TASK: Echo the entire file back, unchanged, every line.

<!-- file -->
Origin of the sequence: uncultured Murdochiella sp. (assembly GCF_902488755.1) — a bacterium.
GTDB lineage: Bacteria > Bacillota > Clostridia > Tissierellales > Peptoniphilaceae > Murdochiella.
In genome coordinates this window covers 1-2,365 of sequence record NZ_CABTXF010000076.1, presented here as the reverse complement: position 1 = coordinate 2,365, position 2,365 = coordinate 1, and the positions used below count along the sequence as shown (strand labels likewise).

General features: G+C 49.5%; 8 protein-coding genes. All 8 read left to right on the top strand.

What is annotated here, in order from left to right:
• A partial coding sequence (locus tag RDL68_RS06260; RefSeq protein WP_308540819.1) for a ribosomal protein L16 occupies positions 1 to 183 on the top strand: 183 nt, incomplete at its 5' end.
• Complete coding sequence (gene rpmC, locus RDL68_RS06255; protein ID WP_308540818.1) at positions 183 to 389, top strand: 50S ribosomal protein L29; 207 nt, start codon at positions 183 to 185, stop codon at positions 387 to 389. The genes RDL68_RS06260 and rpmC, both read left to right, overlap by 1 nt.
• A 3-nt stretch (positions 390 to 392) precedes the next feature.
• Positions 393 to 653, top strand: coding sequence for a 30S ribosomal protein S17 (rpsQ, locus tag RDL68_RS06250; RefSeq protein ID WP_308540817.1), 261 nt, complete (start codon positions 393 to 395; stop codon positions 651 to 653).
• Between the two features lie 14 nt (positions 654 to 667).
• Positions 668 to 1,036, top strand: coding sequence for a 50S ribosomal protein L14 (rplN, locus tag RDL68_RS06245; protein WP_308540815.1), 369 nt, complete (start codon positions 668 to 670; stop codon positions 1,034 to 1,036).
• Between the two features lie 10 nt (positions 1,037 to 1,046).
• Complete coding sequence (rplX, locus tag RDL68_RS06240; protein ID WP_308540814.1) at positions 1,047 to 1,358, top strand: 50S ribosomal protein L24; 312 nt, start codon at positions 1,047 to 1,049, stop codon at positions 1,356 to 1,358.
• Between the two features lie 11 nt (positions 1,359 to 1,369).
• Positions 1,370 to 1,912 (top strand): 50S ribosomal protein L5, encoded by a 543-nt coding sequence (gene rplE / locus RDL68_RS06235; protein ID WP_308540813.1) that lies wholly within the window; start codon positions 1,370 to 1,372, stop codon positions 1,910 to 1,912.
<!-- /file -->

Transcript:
Origin of the sequence: uncultured Murdochiella sp. (assembly GCF_902488755.1) — a bacterium.
GTDB lineage: Bacteria > Bacillota > Clostridia > Tissierellales > Peptoniphilaceae > Murdochiella.
In genome coordinates this window covers 1-2,365 of sequence record NZ_CABTXF010000076.1, presented here as the reverse complement: position 1 = coordinate 2,365, position 2,365 = coordinate 1, and the positions used below count along the sequence as shown (strand labels likewise).

General features: G+C 49.5%; 8 protein-coding genes. All 8 read left to right on the top strand.

What is annotated here, in order from left to right:
• A partial coding sequence (locus tag RDL68_RS06260; RefSeq protein WP_308540819.1) for a ribosomal protein L16 occupies positions 1 to 183 on the top strand: 183 nt, incomplete at its 5' end.
• Complete coding sequence (gene rpmC, locus RDL68_RS06255; protein ID WP_308540818.1) at positions 183 to 389, top strand: 50S ribosomal protein L29; 207 nt, start codon at positions 183 to 185, stop codon at positions 387 to 389. The genes RDL68_RS06260 and rpmC, both read left to right, overlap by 1 nt.
• A 3-nt stretch (positions 390 to 392) precedes the next feature.
• Positions 393 to 653, top strand: coding sequence for a 30S ribosomal protein S17 (rpsQ, locus tag RDL68_RS06250; RefSeq protein ID WP_308540817.1), 261 nt, complete (start codon positions 393 to 395; stop codon positions 651 to 653).
• Between the two features lie 14 nt (positions 654 to 667).
• Positions 668 to 1,036, top strand: coding sequence for a 50S ribosomal protein L14 (rplN, locus tag RDL68_RS06245; protein WP_308540815.1), 369 nt, complete (start codon positions 668 to 670; stop codon positions 1,034 to 1,036).
• Between the two features lie 10 nt (positions 1,037 to 1,046).
• Complete coding sequence (rplX, locus tag RDL68_RS06240; protein ID WP_308540814.1) at positions 1,047 to 1,358, top strand: 50S ribosomal protein L24; 312 nt, start codon at positions 1,047 to 1,049, stop codon at positions 1,356 to 1,358.
• Between the two features lie 11 nt (positions 1,359 to 1,369).
• Positions 1,370 to 1,912 (top strand): 50S ribosomal protein L5, encoded by a 543-nt coding sequence (gene rplE / locus RDL68_RS06235; protein ID WP_308540813.1) that lies wholly within the window; start codon positions 1,370 to 1,372, stop codon positions 1,910 to 1,912.